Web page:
Carlos Arteaga, M.D. World renowned breast cancer specialist and investigator
- Holder of the:
- The Lisa K. Simmons Distinguished Chair in Comprehensive Oncology
As one of the country’s leading physician scientists in the treatment and research of breast cancer, and with almost three decades of clinical experience, Carlos L. Arteaga, M.D., likes to talk about the good news he has for his patients.
“The treatment of breast cancer has evolved dramatically over the last 30 years,” he says. “As cancer care has become increasingly sophisticated, the mortality for breast cancer has been increasingly in decline.”
Dr. Arteaga joined UT Southwestern in 2017 to take the helm as Director of the Harold C. Simmons Comprehensive Cancer Center and Associate Dean of Oncology Programs. He sees his position as the best way to continue his work in the remaking of cancer from a death sentence to a fallible foe.
Early Interventions Drive Optimal Outcomes
Dr. Arteaga points to a few things that have been key to the turning tides of breast cancer survival.
“A main reason has been the wide use of screening mammograms, which allow detection of cancers when they are small and contained in the breast – and thus with high chances of cure. In addition, research and drug development have markedly improved treatments across all three breast cancer subtypes,” he says.
Early detection has had a huge impact in breast cancer outcomes. “If you go back 30 years,” Dr. Arteaga says, “probably 30 percent of breast cancers were diagnosed at stage 4 – when they are disseminated throughout the body and more difficult to cure. Today, however, women who are diagnosed at stage 4 breast cancer are a distinct minority.”
In fact, today many breast cancers are detected so early that a woman needs only limited surgery and adjuvant therapy in order to expect a full recovery.
Dr. Arteaga says that breast cancer care has also improved because of today’s multidisciplinary approach to treatment.
“At UT Southwestern and other top cancer centers, a woman who receives a breast cancer diagnosis sees different breast specialists on day one. She might see a breast medical oncologist and a breast surgeon. And she might see other experts as well, such as a radiation oncologist, a plastic surgeon, and a genetic counselor.”
Dr. Arteaga says this collaborative approach to care at the time of cancer diagnosis significantly improves a woman’s outcomes.
The Rewards of Research
Another reason that breast cancer treatment has made so much progress is the abundance of new drugs and rational combinations being tested in clinical trials, which are the mechanism that allows physician scientists, such as Dr. Arteaga, and clinical investigators translate laboratory discoveries into approved therapies.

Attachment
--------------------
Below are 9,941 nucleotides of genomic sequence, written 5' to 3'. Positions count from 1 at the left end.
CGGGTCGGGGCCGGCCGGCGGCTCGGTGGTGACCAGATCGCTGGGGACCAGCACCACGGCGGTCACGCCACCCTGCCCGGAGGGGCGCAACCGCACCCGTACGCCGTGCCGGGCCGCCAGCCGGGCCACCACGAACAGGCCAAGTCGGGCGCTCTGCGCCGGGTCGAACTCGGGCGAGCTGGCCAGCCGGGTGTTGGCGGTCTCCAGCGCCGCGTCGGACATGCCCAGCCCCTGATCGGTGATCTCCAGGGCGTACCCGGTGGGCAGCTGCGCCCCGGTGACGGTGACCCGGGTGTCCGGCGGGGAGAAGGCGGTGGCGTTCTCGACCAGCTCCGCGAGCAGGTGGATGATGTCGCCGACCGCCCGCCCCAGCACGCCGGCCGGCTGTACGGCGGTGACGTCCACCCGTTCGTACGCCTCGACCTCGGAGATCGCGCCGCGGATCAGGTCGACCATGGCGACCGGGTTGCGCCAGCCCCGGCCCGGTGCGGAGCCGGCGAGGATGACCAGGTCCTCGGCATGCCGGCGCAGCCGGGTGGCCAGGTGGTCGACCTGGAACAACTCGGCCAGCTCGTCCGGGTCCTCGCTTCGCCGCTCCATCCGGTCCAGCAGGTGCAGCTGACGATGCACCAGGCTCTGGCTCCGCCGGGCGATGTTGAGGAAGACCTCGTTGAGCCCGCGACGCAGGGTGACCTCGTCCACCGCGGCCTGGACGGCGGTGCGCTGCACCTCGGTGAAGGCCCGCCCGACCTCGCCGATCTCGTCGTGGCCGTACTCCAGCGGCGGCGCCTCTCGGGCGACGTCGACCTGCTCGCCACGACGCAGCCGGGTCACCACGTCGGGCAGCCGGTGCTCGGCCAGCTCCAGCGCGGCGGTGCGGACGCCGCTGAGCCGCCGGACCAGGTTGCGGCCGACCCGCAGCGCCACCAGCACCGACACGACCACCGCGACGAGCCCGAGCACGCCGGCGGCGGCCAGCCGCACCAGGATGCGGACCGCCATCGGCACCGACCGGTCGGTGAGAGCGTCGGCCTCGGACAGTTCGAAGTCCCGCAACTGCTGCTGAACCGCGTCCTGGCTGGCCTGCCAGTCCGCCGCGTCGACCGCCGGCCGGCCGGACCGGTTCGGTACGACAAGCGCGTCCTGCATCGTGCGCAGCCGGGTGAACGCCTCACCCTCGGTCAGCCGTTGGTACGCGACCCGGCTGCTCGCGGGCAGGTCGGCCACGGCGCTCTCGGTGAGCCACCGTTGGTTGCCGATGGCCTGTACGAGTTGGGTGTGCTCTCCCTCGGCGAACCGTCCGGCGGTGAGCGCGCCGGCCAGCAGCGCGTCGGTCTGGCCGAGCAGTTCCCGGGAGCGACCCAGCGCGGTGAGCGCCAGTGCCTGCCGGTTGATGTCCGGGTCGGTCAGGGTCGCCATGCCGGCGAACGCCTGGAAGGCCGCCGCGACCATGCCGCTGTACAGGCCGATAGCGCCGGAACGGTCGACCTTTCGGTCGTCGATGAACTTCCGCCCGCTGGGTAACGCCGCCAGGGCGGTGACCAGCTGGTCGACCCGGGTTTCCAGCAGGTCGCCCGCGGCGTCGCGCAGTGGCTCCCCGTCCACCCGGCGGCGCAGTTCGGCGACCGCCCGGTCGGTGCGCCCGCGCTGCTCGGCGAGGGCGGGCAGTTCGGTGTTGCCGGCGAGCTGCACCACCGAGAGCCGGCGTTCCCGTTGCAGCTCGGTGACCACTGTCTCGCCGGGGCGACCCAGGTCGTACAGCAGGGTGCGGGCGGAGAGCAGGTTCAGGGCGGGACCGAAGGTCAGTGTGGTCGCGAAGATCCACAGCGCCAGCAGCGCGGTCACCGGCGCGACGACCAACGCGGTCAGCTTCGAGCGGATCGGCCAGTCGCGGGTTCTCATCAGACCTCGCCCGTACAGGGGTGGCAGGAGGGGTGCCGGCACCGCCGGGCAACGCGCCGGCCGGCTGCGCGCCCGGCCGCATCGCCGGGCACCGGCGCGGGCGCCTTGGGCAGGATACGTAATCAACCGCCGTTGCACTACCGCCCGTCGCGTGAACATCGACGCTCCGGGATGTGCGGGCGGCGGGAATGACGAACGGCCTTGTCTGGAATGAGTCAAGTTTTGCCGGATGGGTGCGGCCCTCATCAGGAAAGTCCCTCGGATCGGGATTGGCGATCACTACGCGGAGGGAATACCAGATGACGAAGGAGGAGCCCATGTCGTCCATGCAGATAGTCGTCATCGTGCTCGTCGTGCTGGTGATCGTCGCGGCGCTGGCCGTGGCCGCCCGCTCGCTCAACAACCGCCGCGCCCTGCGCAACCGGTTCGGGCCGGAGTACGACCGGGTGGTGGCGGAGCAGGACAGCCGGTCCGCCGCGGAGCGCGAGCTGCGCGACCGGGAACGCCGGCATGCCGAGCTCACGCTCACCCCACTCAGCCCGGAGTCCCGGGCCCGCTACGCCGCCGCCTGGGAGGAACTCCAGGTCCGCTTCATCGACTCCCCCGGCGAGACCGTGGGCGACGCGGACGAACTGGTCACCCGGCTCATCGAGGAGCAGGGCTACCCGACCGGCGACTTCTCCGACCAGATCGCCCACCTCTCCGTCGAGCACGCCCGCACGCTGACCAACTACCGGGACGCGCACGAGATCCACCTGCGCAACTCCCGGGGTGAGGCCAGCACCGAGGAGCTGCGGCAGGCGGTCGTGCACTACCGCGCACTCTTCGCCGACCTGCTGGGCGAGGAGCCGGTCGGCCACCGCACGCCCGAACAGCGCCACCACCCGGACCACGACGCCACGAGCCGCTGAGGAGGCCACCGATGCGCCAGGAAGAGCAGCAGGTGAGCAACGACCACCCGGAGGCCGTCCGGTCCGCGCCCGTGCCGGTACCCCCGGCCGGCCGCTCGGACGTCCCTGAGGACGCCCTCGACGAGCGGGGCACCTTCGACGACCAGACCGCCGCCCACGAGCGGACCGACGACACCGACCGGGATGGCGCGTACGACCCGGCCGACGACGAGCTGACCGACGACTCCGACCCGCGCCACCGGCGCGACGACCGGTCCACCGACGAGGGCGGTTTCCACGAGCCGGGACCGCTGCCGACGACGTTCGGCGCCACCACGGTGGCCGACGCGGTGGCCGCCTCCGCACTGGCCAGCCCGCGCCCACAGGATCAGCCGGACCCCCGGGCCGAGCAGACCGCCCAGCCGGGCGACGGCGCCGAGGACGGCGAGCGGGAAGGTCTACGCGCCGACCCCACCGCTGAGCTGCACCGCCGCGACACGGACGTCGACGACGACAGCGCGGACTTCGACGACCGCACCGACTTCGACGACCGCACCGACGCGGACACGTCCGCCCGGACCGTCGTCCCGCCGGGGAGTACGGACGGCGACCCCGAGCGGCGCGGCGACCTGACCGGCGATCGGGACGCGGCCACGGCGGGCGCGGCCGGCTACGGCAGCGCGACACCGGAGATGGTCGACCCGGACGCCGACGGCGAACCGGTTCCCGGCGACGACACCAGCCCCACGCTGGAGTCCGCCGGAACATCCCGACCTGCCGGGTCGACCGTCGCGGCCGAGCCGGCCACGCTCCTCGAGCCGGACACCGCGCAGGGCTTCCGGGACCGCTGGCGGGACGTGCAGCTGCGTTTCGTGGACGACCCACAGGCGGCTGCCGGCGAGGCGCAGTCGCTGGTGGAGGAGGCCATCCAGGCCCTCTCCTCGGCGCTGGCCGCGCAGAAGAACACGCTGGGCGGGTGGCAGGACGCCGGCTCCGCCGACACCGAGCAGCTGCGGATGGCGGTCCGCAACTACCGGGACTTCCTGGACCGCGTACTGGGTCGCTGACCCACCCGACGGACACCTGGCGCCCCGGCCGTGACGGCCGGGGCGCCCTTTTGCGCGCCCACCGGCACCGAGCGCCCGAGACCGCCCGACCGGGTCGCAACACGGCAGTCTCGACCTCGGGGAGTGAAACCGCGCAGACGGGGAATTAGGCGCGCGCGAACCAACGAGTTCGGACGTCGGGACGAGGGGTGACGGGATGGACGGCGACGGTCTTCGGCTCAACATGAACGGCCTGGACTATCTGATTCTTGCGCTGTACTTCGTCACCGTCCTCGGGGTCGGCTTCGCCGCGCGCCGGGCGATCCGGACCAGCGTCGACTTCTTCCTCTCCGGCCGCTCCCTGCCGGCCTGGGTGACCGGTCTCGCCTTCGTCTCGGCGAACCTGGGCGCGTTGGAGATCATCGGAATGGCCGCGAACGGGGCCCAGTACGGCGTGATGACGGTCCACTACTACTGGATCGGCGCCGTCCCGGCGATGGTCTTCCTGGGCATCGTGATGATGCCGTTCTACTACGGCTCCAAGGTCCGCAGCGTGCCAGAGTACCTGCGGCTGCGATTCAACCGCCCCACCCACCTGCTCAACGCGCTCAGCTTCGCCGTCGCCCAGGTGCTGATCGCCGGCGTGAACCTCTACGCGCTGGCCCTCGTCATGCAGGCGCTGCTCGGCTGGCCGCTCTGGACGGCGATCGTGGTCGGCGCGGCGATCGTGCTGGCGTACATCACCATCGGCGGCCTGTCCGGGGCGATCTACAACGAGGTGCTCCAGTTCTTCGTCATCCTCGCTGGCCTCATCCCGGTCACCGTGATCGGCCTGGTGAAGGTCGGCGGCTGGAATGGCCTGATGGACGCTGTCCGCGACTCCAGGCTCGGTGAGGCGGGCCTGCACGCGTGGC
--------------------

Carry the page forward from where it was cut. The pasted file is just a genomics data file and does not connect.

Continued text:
“Clinical trials are the only instrument we have as physicians and investigators to get new and better drugs approved,” he says.
Dr. Arteaga offers his patients the opportunity to participate in clinical trials whenever possible.
“A patient who is in a clinical trial is really getting the most superior care available,” he says. “These patients are being followed very closely, not only by a group of physicians but also by a team of nurses and other highly skilled providers.”
“By participating in clinical trials, our patients are a key part of the cancer research enterprise,” he says. “They have a perspective that we don't have as investigators. We cannot do it without them. They're an invaluable part of how we move forward.”
Pushing the Leading Edge
Dr. Arteaga is eager to see how clinical research will continue to improve cancer care in the next 10 years. “But there are still many other issues that we have to face,” he notes.
“It's not all about the next best technology or treatment. We also have to keep in mind that there are issues with disparities of care and screening that are important. And those are things that UT Southwestern has addressed and will continue to address.”
Still too many patients die from cancer and we should honor them with renewed commitment to continue our efforts to reduce cancer mortality, Dr. Arteaga says. But there is every reason to have an optimistic outlook.
“We've made enormous progress,” he says. “I think that we live in an unprecedented time in the history of cancer care and cancer research. The momentum has never been greater. And I think the next 10 years are going to be transformative in the way we think of cancer, in the way we understand cancer, and in the way we go about treating it. It's going to be close to unimaginable.”